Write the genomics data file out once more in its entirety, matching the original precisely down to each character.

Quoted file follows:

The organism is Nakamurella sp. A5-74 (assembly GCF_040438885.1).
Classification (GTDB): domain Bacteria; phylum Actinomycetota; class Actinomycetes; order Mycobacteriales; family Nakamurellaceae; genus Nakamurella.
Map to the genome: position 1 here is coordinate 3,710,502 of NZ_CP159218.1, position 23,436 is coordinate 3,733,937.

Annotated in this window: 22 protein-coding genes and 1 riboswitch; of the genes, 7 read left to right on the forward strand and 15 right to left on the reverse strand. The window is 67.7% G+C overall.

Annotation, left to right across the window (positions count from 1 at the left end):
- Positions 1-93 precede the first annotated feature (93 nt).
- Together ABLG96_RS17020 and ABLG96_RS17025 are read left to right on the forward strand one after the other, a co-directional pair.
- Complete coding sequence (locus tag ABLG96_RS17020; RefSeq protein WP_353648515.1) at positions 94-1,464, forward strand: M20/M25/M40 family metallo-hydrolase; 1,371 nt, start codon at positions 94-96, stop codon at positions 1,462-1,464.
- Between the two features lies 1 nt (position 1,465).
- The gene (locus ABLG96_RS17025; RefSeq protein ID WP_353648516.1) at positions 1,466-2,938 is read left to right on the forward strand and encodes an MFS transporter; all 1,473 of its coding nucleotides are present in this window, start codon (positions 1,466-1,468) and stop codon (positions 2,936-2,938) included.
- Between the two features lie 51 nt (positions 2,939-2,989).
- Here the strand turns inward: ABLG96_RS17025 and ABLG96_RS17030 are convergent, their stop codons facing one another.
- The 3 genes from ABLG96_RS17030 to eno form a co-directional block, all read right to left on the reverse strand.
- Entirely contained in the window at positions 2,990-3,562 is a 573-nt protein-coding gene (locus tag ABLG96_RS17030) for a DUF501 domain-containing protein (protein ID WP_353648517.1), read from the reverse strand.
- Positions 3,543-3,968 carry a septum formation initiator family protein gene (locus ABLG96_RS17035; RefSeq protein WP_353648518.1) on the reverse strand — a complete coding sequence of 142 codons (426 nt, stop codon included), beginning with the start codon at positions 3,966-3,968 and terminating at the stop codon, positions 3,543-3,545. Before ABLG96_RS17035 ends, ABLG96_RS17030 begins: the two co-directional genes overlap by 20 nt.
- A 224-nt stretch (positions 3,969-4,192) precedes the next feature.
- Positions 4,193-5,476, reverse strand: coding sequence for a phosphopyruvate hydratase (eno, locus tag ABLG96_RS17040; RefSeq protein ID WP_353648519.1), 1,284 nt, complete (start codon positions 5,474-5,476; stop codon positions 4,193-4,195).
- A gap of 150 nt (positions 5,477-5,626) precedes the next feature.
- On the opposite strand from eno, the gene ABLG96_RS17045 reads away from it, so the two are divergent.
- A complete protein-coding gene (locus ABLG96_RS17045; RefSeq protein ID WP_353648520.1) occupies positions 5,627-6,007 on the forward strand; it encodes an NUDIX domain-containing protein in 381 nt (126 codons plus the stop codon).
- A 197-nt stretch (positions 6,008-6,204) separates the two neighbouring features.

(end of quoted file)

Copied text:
The organism is Nakamurella sp. A5-74 (assembly GCF_040438885.1).
Classification (GTDB): domain Bacteria; phylum Actinomycetota; class Actinomycetes; order Mycobacteriales; family Nakamurellaceae; genus Nakamurella.
Map to the genome: position 1 here is coordinate 3,710,502 of NZ_CP159218.1, position 23,436 is coordinate 3,733,937.

Annotated in this window: 22 protein-coding genes and 1 riboswitch; of the genes, 7 read left to right on the forward strand and 15 right to left on the reverse strand. The window is 67.7% G+C overall.

Annotation, left to right across the window (positions count from 1 at the left end):
- Positions 1-93 precede the first annotated feature (93 nt).
- Together ABLG96_RS17020 and ABLG96_RS17025 are read left to right on the forward strand one after the other, a co-directional pair.
- Complete coding sequence (locus tag ABLG96_RS17020; RefSeq protein WP_353648515.1) at positions 94-1,464, forward strand: M20/M25/M40 family metallo-hydrolase; 1,371 nt, start codon at positions 94-96, stop codon at positions 1,462-1,464.
- Between the two features lies 1 nt (position 1,465).
- The gene (locus ABLG96_RS17025; RefSeq protein ID WP_353648516.1) at positions 1,466-2,938 is read left to right on the forward strand and encodes an MFS transporter; all 1,473 of its coding nucleotides are present in this window, start codon (positions 1,466-1,468) and stop codon (positions 2,936-2,938) included.
- Between the two features lie 51 nt (positions 2,939-2,989).
- Here the strand turns inward: ABLG96_RS17025 and ABLG96_RS17030 are convergent, their stop codons facing one another.
- The 3 genes from ABLG96_RS17030 to eno form a co-directional block, all read right to left on the reverse strand.
- Entirely contained in the window at positions 2,990-3,562 is a 573-nt protein-coding gene (locus tag ABLG96_RS17030) for a DUF501 domain-containing protein (protein ID WP_353648517.1), read from the reverse strand.
- Positions 3,543-3,968 carry a septum formation initiator family protein gene (locus ABLG96_RS17035; RefSeq protein WP_353648518.1) on the reverse strand — a complete coding sequence of 142 codons (426 nt, stop codon included), beginning with the start codon at positions 3,966-3,968 and terminating at the stop codon, positions 3,543-3,545. Before ABLG96_RS17035 ends, ABLG96_RS17030 begins: the two co-directional genes overlap by 20 nt.
- A 224-nt stretch (positions 3,969-4,192) precedes the next feature.
- Positions 4,193-5,476, reverse strand: coding sequence for a phosphopyruvate hydratase (eno, locus tag ABLG96_RS17040; RefSeq protein ID WP_353648519.1), 1,284 nt, complete (start codon positions 5,474-5,476; stop codon positions 4,193-4,195).
- A gap of 150 nt (positions 5,477-5,626) precedes the next feature.
- On the opposite strand from eno, the gene ABLG96_RS17045 reads away from it, so the two are divergent.
- A complete protein-coding gene (locus ABLG96_RS17045; RefSeq protein ID WP_353648520.1) occupies positions 5,627-6,007 on the forward strand; it encodes an NUDIX domain-containing protein in 381 nt (126 codons plus the stop codon).
- A 197-nt stretch (positions 6,008-6,204) separates the two neighbouring features.